Yasemin Yildiz is Associate Professor of German and Comparative Literature at UCLA. Previously, she held a tenured position in German at the University of Illinois and served as a Visiting Associate Professor of German at Harvard University.
Her research focuses on twentieth- and twenty-first century literature and culture, with interests in literary multilingualism and translation, migration and transnational studies, minority discourses (especially Turkish-German and German-Jewish), memory studies, gender studies, and Holocaust studies.
Prof. Yildiz’s book, Beyond the Mother Tongue: The Postmonolingual Condition (New York: Fordham University Press, 2012) won the MLA’s Scaglione Prize in Germanic Languages and Literatures in 2012 and received Honorable Mention for the Laura Shannon Prize for Contemporary European Studies in 2014. Beyond the Mother Tongue argues that the multilingual practices in literature, arts, and everyday life that have increasingly come into public and scholarly view since the 1990s cannot be understood without recognition of monolingualism as a historically specific, shaping force that continues to frame and impact those practices to this day. The particular chapters investigate the investments in, engagements with, and attempted resistances to the monolingual paradigm in the multilingual writings of authors ranging from Kafka and Adorno to Yoko Tawada, Emine Sevgi Özdamar, and Feridun Zaimoglu. Through these readings, Beyond the Mother Tongue suggests that the dimensions of gender, kinship, and affect encoded in the “mother tongue” are crucial to the persistence of monolingualism and the challenge of multilingualism.
Currently, Prof. Yildiz is working on the book project Citizens of Memory: Migrant Archives of Holocaust Remembrance, co-authored with Michael Rothberg. This book in progress explores the effect of transnational migration on cultural memory. More specifically, Citizens of Memory assembles and analyzes a wide range of memory work by Germany-based immigrant writers, artists, and activists relating to National Socialism, the Holocaust, and World War II. The interventions of the project lie in offering a new (or newly visible) archive of materials, a recalibrated account of postwar Germany that brings together memory discourses and migration history, and a conceptual rethinking of the relationship of memory and migration more generally. Funding for this project has been provided by the ACLS.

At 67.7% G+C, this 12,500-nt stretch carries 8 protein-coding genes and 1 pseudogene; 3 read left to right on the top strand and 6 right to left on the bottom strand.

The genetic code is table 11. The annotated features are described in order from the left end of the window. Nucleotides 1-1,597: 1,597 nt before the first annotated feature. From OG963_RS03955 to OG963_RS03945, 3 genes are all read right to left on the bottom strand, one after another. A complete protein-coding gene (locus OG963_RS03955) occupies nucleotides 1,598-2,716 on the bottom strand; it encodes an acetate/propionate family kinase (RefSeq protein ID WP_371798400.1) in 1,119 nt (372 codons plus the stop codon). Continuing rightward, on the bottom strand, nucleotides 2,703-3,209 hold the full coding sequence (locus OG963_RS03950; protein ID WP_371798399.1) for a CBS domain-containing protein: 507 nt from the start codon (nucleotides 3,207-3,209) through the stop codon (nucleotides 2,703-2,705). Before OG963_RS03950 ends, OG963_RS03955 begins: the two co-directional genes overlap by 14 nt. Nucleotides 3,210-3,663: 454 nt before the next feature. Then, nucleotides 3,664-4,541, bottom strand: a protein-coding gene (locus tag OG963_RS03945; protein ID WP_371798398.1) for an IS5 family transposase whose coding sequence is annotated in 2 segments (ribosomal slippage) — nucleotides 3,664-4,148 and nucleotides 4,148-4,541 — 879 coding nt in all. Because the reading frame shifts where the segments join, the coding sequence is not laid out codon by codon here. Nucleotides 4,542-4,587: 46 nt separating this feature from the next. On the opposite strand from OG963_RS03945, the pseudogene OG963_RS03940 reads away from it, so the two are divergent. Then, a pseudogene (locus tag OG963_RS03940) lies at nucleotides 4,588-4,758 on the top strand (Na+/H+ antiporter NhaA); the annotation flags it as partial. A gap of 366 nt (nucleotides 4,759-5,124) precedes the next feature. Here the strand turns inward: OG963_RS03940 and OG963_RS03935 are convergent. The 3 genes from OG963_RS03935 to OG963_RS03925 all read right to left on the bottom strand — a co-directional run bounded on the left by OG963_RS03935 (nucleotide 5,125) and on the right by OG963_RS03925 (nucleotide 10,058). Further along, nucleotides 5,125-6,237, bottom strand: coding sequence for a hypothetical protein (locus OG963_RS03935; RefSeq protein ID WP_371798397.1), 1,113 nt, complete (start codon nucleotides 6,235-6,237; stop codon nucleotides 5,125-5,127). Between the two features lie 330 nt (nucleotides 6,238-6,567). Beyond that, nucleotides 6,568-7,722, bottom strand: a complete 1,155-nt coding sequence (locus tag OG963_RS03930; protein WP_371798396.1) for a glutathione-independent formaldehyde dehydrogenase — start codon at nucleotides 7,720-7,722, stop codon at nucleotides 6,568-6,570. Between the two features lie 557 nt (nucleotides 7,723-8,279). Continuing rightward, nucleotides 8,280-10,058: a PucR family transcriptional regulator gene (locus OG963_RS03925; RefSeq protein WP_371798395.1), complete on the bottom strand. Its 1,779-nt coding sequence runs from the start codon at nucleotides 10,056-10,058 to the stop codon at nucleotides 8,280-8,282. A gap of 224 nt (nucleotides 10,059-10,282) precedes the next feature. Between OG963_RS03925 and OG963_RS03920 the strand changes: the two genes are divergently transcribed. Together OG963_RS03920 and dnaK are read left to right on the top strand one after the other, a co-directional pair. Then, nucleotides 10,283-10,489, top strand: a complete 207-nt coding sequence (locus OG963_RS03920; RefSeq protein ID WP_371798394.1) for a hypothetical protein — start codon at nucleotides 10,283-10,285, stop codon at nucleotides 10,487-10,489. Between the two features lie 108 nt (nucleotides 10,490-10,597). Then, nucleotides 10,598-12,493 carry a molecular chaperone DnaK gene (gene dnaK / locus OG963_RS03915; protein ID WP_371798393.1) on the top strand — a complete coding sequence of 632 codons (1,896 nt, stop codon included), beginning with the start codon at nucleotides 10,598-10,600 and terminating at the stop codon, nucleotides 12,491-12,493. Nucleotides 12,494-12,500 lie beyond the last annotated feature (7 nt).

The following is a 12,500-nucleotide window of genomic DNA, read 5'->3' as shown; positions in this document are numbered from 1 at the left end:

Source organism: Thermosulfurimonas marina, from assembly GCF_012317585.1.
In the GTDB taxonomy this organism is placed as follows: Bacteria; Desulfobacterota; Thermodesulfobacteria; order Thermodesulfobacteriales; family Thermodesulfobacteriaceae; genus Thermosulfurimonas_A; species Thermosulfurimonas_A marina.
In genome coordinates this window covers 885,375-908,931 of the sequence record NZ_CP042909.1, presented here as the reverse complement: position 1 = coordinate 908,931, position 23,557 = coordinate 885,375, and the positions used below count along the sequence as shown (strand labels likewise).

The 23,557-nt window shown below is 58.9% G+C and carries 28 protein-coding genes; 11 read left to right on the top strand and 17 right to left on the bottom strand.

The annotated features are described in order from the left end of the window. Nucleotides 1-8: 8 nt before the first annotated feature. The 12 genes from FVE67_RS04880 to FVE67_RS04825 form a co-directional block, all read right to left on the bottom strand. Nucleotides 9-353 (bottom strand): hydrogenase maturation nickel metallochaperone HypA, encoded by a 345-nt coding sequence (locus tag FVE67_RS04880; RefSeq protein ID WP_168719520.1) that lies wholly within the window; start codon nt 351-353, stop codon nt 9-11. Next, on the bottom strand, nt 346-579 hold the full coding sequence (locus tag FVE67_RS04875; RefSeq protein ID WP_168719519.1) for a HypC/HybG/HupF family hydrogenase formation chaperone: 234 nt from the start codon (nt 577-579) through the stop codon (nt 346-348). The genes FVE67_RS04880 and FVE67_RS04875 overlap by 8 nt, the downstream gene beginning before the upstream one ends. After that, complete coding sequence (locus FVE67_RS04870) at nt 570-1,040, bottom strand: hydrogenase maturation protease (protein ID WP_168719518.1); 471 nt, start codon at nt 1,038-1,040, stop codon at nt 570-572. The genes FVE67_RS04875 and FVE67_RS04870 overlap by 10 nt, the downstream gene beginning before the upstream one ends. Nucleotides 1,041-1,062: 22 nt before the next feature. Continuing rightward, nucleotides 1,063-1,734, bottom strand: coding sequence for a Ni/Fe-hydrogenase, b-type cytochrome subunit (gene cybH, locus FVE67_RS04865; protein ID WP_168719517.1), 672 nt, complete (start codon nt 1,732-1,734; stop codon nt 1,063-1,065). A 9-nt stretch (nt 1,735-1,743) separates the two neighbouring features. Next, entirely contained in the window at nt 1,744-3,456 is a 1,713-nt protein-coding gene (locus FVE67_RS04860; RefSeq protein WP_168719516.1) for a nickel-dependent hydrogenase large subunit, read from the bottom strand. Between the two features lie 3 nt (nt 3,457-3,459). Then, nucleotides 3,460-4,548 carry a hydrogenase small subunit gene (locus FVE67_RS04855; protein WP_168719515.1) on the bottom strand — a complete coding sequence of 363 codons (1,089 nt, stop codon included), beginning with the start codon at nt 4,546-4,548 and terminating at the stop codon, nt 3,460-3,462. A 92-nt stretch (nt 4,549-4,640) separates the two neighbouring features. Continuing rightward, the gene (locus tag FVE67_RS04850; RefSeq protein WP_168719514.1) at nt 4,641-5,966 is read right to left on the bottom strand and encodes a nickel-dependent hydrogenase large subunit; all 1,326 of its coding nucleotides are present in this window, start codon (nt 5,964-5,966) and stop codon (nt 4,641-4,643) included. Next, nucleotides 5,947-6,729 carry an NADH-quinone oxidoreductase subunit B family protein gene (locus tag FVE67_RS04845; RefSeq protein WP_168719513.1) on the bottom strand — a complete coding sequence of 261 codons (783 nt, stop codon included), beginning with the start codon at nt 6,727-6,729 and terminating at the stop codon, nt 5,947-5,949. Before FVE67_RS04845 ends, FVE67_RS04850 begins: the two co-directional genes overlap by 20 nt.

In a separate research project that has to date led to peer-reviewed articles and the organization of an interdisciplinary conference, Prof. Yildiz has been investigating the figure of the “Muslim woman” in contemporary European discourses. Observing the increased circulation of life stories of women cast as Muslim in contemporary Europe, this project asks what discursive work these depictions perform. It proposes that the stock figure of the oppressed Muslim woman has taken on new functions in twenty-first century Europe, namely redefining European values, subjects, and attachments particularly on the political left, in addition to functioning as a disciplinary tool targeting minorities (newly) cast as Muslim.
Prof. Yildiz received her M.A. in German Literature from the Universität Hamburg and her Ph.D. in German Studies from Cornell University. She also undertook graduate course work in Comparative Literature at the City University of New York on a Fulbright scholarship and attended the School for Criticism and Theory in Ithaca, NY.
More information can be found here.
“Berlin as a Migratory Setting.” Cambridge Companion to the Literature of Berlin. Ed. by Andrew Webber. Cambridge: Cambridge University Press, 2016 (forthcoming).
“Wordforce: Ethnicized Gender and Literary Style in Kanak Sprak and Koppstoff.” Feridun Zaimoglu. Ed. by Tom Cheesman and Karin E. Yesilada. Contemporary German Writers and Filmmakers Series. Bern: Peter Lang, 2012. 71-91.
“Memory Citizenship: Migrant Archives of Holocaust Remembrance in Contemporary Germany.” With Michael Rothberg. Parallax. Special Issue: “Transcultural Memory” 17.4 (2011): 32-48.
“Governing European Subjects: Tolerance and Guilt in the Discourse of ‘Muslim Women’” Cultural Critique 77.1 (2011): 70-101.
“Turkish Girls, Allah’s Daughters, and the Contemporary German Subject: Itinerary of a Figure.” German Life and Letters 62.3 (2009): 465-481.
“Immer noch keine Adresse in Deutschland? Adressierung als politische Strategie.” Kritik des Okzidentalismus: Transdisziplinäre Beiträge zu (Neo-)Orientalismus und Geschlecht. [Still no Address in Germany? Forms of Address as Political Strategy. Critique of Occidentalism: Transdisciplinary Contributions on (Neo-)Orientalism and Gender] Ed. by Gabriele Dietze, Claudia Brunner, and Edith Wenzel. Bielefeld: Transcript, 2009, 83-99.